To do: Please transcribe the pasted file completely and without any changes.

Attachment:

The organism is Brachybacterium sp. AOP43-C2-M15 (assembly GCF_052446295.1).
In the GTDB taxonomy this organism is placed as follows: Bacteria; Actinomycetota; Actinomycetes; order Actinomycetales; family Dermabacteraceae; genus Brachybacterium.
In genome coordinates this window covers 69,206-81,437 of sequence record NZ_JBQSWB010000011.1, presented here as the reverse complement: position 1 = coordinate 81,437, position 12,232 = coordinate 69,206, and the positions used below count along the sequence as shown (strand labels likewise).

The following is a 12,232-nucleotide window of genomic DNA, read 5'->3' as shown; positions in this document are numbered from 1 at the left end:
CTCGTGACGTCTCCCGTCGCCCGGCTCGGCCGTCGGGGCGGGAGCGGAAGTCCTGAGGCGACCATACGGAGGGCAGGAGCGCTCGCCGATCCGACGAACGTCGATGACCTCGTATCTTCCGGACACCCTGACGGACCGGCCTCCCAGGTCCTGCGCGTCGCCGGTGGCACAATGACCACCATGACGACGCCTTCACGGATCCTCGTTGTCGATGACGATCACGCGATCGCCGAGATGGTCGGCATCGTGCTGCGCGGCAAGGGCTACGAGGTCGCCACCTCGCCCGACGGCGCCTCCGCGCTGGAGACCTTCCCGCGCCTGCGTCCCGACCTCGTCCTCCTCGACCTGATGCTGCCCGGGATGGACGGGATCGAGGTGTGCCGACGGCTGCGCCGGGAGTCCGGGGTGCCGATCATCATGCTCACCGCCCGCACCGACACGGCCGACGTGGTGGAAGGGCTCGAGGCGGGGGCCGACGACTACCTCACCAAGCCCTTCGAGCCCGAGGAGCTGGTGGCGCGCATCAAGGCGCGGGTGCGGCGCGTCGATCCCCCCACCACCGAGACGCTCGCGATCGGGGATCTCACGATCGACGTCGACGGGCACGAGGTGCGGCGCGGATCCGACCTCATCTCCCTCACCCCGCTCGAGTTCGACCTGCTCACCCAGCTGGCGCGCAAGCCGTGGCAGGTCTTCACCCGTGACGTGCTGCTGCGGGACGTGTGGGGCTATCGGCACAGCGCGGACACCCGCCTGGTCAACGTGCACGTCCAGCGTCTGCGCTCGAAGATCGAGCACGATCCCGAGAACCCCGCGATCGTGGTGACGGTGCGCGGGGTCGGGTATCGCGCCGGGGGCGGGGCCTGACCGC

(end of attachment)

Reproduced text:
The organism is Brachybacterium sp. AOP43-C2-M15 (assembly GCF_052446295.1).
In the GTDB taxonomy this organism is placed as follows: Bacteria; Actinomycetota; Actinomycetes; order Actinomycetales; family Dermabacteraceae; genus Brachybacterium.
In genome coordinates this window covers 69,206-81,437 of sequence record NZ_JBQSWB010000011.1, presented here as the reverse complement: position 1 = coordinate 81,437, position 12,232 = coordinate 69,206, and the positions used below count along the sequence as shown (strand labels likewise).

The following is a 12,232-nucleotide window of genomic DNA, read 5'->3' as shown; positions in this document are numbered from 1 at the left end:
CTCGTGACGTCTCCCGTCGCCCGGCTCGGCCGTCGGGGCGGGAGCGGAAGTCCTGAGGCGACCATACGGAGGGCAGGAGCGCTCGCCGATCCGACGAACGTCGATGACCTCGTATCTTCCGGACACCCTGACGGACCGGCCTCCCAGGTCCTGCGCGTCGCCGGTGGCACAATGACCACCATGACGACGCCTTCACGGATCCTCGTTGTCGATGACGATCACGCGATCGCCGAGATGGTCGGCATCGTGCTGCGCGGCAAGGGCTACGAGGTCGCCACCTCGCCCGACGGCGCCTCCGCGCTGGAGACCTTCCCGCGCCTGCGTCCCGACCTCGTCCTCCTCGACCTGATGCTGCCCGGGATGGACGGGATCGAGGTGTGCCGACGGCTGCGCCGGGAGTCCGGGGTGCCGATCATCATGCTCACCGCCCGCACCGACACGGCCGACGTGGTGGAAGGGCTCGAGGCGGGGGCCGACGACTACCTCACCAAGCCCTTCGAGCCCGAGGAGCTGGTGGCGCGCATCAAGGCGCGGGTGCGGCGCGTCGATCCCCCCACCACCGAGACGCTCGCGATCGGGGATCTCACGATCGACGTCGACGGGCACGAGGTGCGGCGCGGATCCGACCTCATCTCCCTCACCCCGCTCGAGTTCGACCTGCTCACCCAGCTGGCGCGCAAGCCGTGGCAGGTCTTCACCCGTGACGTGCTGCTGCGGGACGTGTGGGGCTATCGGCACAGCGCGGACACCCGCCTGGTCAACGTGCACGTCCAGCGTCTGCGCTCGAAGATCGAGCACGATCCCGAGAACCCCGCGATCGTGGTGACGGTGCGCGGGGTCGGGTATCGCGCCGGGGGCGGGGCCTGACCGC